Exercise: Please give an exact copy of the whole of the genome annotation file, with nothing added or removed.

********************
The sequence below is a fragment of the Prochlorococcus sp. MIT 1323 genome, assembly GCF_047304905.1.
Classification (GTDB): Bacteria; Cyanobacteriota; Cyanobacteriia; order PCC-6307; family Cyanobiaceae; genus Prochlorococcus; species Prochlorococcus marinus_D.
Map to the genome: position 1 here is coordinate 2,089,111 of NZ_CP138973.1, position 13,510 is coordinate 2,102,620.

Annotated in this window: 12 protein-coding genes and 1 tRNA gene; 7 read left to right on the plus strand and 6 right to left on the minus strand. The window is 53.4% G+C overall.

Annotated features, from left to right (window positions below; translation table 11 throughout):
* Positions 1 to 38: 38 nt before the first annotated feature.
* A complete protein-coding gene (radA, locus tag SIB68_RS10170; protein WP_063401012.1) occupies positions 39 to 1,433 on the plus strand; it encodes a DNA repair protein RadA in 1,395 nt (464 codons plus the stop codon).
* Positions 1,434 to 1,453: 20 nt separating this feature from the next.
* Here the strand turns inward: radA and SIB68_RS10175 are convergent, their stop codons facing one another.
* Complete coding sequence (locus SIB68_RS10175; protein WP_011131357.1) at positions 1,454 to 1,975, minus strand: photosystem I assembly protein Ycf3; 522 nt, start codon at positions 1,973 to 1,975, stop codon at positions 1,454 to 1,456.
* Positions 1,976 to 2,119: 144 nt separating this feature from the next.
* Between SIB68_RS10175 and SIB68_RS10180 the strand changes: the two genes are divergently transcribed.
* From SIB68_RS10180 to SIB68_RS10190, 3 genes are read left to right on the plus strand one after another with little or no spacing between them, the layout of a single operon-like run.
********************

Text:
The sequence below is a fragment of the Prochlorococcus sp. MIT 1323 genome, assembly GCF_047304905.1.
Classification (GTDB): Bacteria; Cyanobacteriota; Cyanobacteriia; order PCC-6307; family Cyanobiaceae; genus Prochlorococcus; species Prochlorococcus marinus_D.
Map to the genome: position 1 here is coordinate 2,089,111 of NZ_CP138973.1, position 13,510 is coordinate 2,102,620.

Annotated in this window: 12 protein-coding genes and 1 tRNA gene; 7 read left to right on the plus strand and 6 right to left on the minus strand. The window is 53.4% G+C overall.

Annotated features, from left to right (window positions below; translation table 11 throughout):
* Positions 1 to 38: 38 nt before the first annotated feature.
* A complete protein-coding gene (radA, locus tag SIB68_RS10170; protein WP_063401012.1) occupies positions 39 to 1,433 on the plus strand; it encodes a DNA repair protein RadA in 1,395 nt (464 codons plus the stop codon).
* Positions 1,434 to 1,453: 20 nt separating this feature from the next.
* Here the strand turns inward: radA and SIB68_RS10175 are convergent, their stop codons facing one another.
* Complete coding sequence (locus SIB68_RS10175; protein WP_011131357.1) at positions 1,454 to 1,975, minus strand: photosystem I assembly protein Ycf3; 522 nt, start codon at positions 1,973 to 1,975, stop codon at positions 1,454 to 1,456.
* Positions 1,976 to 2,119: 144 nt separating this feature from the next.
* Between SIB68_RS10175 and SIB68_RS10180 the strand changes: the two genes are divergently transcribed.
* From SIB68_RS10180 to SIB68_RS10190, 3 genes are read left to right on the plus strand one after another with little or no spacing between them, the layout of a single operon-like run.